Evolution of Cinema
Hollywood cinema has evolved over time and twisted the impression of trauma-based oppression since the late 1960s. The September 11, 2001, attacks on World Trade Center towers in New York City, due to their proceeding with social immensity, was taken as the pivot for the relationship of state and terrorism representations. In this chapter Eleftheria Thanouli emphasizes on ordinary people who take heroic actions to save the country, which is taken as a deviation from the traditional classical principles. Additionally, as Eleftheria puts it this individividual heroic actions are portrayal of the failure of the government and military agencies, to handle the crisis in a proficient and competent manner. Many would argue that analyzing the United 93 film and World Trade Center film against each other brings about confusion and conflicting views on the historical significance and political orientation the two films. However, in this chapter, Eleftheria Thanouli tries to reverse the prevalent reasoning and unearth some significant similarities between the two films, Greengrass’ and Stone’s approach to 9/11.From her point of view, these two films offer a more advanced approach to historical tragedy. An approach that helps one understands the complexities, the contingencies and the retro-active causalities in any large-scale nationwide trauma.
Eleftheria Thanouli states that the films take a narrative form emphasizing human intervention and communal heroic acts in times of catastrophes. Their illustration of traumatic historical movies offers a narrow but significant sense of the power of the visual images to reserve the commemoration of trauma by “acting out.” She addresses the role of film in addressing the changes in historical consciousness in Hollywood cinema (Neale & Smith, 2013). These two films use characters that resemble the concept of ‘parapraxis, Elsaesser’s recent concept. Parapraxis is an English translation of the word Fehlleistung, meaning an error in speech, memory, or action commonly known as a ‘Freudian slip.' In this chapter, Elsaesser takes the concept’s literal meaning as the building block for creating around parapraxis a combination of qualities which are predominantly suitable for describing historical traumatic events in the cinema’s approach. Elsaesser particularly expounds on the meaning of Fehlleistung which originates from two words ‘Fehl’ meaning failure and ‘Lei stung’ meaning performance. She notes that the compound nature of this word allows us to consider the two historical traumatic events as ‘failed performance’ and also a ‘performance of failure.' This possibly serves as an answer to the irrepresentability of trauma in the two films.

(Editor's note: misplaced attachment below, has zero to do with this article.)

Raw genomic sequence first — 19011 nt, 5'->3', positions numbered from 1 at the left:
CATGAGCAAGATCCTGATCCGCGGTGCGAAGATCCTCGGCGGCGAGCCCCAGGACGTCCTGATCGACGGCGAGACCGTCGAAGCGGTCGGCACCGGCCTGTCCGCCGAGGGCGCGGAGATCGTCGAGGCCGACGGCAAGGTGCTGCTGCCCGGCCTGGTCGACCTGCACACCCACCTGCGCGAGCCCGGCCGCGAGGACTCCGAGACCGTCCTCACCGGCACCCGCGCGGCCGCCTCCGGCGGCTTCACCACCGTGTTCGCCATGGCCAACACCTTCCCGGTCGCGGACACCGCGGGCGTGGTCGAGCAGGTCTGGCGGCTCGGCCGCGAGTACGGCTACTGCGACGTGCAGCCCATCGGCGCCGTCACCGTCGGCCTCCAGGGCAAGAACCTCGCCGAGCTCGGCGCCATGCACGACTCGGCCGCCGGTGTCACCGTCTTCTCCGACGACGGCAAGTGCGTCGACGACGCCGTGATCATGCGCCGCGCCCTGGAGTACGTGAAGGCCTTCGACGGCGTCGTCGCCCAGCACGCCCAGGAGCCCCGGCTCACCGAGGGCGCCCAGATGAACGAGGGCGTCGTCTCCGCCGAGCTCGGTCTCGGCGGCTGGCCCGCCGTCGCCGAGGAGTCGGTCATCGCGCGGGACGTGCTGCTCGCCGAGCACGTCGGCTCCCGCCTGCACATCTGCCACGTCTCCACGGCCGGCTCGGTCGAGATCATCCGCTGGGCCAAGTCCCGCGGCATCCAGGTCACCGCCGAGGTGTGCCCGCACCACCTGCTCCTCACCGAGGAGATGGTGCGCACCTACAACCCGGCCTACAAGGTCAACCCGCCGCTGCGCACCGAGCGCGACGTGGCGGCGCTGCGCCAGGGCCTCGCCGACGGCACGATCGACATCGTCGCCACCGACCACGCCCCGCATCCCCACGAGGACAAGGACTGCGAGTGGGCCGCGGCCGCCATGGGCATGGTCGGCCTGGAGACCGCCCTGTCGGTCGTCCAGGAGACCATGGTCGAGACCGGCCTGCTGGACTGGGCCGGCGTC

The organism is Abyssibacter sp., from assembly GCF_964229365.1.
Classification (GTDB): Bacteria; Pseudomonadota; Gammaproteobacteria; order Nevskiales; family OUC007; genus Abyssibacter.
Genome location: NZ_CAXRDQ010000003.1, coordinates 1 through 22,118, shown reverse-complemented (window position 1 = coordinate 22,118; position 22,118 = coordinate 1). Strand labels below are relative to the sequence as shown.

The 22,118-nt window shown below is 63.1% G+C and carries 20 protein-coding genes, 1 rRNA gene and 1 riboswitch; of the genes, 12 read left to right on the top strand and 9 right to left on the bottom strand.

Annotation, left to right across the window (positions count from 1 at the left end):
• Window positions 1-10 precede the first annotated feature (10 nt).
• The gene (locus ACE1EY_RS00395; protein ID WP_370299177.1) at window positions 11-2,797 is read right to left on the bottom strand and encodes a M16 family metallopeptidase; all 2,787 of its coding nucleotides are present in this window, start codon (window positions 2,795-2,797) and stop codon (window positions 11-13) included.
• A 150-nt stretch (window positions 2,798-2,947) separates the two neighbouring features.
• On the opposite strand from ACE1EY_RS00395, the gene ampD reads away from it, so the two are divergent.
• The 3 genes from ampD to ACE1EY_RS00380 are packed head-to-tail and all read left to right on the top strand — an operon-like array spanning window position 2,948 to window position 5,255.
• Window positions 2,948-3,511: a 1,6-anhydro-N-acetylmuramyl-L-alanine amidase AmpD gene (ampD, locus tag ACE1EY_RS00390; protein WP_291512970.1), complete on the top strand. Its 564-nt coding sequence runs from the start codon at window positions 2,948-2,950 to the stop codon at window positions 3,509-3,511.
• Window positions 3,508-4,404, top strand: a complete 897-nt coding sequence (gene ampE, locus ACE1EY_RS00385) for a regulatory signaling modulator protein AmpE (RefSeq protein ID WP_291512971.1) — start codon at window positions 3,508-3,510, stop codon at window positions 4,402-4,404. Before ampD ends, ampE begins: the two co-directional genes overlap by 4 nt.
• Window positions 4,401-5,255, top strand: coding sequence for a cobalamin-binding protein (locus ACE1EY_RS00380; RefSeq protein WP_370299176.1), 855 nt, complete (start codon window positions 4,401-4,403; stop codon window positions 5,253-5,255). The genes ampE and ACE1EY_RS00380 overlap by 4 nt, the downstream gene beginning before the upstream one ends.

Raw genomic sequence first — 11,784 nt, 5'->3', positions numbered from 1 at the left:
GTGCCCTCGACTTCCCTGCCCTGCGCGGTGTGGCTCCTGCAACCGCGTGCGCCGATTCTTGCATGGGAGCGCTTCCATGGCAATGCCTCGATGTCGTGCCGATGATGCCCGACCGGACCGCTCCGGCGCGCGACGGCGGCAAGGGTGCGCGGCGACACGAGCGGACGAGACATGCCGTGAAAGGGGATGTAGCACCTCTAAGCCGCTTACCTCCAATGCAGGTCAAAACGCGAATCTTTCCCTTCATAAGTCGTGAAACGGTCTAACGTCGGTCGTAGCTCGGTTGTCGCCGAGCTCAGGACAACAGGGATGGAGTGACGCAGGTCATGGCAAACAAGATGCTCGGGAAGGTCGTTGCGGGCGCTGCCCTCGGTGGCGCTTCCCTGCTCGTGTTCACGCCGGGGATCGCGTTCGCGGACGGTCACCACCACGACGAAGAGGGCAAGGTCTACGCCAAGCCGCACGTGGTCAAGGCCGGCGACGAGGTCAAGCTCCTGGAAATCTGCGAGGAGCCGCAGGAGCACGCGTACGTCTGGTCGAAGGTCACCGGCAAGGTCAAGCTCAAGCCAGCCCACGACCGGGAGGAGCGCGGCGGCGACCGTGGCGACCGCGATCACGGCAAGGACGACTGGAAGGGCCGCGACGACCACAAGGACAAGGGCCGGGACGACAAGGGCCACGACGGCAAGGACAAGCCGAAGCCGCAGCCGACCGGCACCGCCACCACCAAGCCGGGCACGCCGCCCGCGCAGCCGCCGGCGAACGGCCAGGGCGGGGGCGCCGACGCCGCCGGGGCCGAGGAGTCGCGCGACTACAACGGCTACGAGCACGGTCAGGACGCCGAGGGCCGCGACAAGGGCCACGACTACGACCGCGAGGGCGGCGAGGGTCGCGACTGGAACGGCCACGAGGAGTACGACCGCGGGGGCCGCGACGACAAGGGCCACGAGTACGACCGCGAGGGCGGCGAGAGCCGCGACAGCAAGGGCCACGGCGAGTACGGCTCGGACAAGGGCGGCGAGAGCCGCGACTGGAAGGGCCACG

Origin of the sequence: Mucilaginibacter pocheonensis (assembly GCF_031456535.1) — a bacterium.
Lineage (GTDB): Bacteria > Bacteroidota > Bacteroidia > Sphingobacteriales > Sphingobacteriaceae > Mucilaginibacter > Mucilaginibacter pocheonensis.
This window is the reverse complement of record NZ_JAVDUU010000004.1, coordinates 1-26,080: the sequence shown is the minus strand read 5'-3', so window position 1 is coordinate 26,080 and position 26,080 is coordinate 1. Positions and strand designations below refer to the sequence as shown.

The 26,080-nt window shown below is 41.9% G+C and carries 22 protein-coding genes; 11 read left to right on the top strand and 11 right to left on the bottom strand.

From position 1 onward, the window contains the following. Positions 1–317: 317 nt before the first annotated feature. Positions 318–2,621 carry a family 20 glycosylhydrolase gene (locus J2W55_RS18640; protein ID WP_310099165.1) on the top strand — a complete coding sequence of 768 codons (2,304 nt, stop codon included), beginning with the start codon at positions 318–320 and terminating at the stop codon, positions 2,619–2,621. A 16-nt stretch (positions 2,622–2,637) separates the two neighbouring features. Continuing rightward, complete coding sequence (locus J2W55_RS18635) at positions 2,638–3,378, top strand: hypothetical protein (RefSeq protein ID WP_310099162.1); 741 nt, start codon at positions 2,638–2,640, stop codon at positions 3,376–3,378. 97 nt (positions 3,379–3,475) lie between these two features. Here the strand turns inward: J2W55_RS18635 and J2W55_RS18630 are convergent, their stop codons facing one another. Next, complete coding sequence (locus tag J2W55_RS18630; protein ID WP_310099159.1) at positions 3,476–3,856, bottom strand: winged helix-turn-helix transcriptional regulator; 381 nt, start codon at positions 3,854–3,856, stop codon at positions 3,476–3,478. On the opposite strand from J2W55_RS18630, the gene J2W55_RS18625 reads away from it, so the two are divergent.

Parapractic films address the impracticality of representation and the overuse of information or emotion in a manner that resists closure, symmetry, or balance, thus bringing forward poetic components that propose miscommunications unanticipated consequences, causal gaps, reversals, and deferred action. Eleftheria presents parapraxis as a self-divided and a double-sided concept playing around certain key antitheses, like active/passive, past/present, language/embodiment, other/self and intention/contingency, allowing multiple interpretations at different historical junctures. The advancement of parapraxis by Eleftheria serves as a hermeneutic instrument for breaking down the display of trauma on the screen can help us read the arcs of the characters in United 93 and World Trade Center in a way that distinguishes the synchronous nearness of affirmative action and its cancelation. In this light, Eleftheria affirms that the missions taken up in both movies are better comprehended as performances of failure’ under incommensurable conditions that test any idea of direct sequence and cause and-impact rationale.
Eleftheria view in this chapter is that the story complex quality of both World Trade Center and United 93 is amazing for standard Hollywood productions, and it ought not to be downplayed because of the movie producers' reputations or political feelings. Both Stone and Greengrass worked to a great degree intimately with the families involved people in this national catastrophe, and they both expressly strived to remain consistent with the facts and the testimonies they got (Neale & Smith, 2013). The plenty of statements, images, recordings and memories accessible from this traumatic occasion broadcast live over the world combined with the fame of complex narrating in the course of the most recent few decades could represent the story choices evidenced in these two 9/11 movies. One of the mainstays of the classical Hollywood film was the character-focused causality based on the male hero as a goal-oriented identity who embraces and frequently fulfills a mission. According to Eleftheria the achievement of the mission in the two films was transcendently subject to the hero's personal initiative and resolve with technology or natural and historical forces, being subsidiary to the course of action. All that energy and every one mobilized in the push to grab hold of the circumstance transform into an all-around coordinated performance of failure that would require a repeated come back to that day keeping in mind the end goal to comprehend what turned out badly.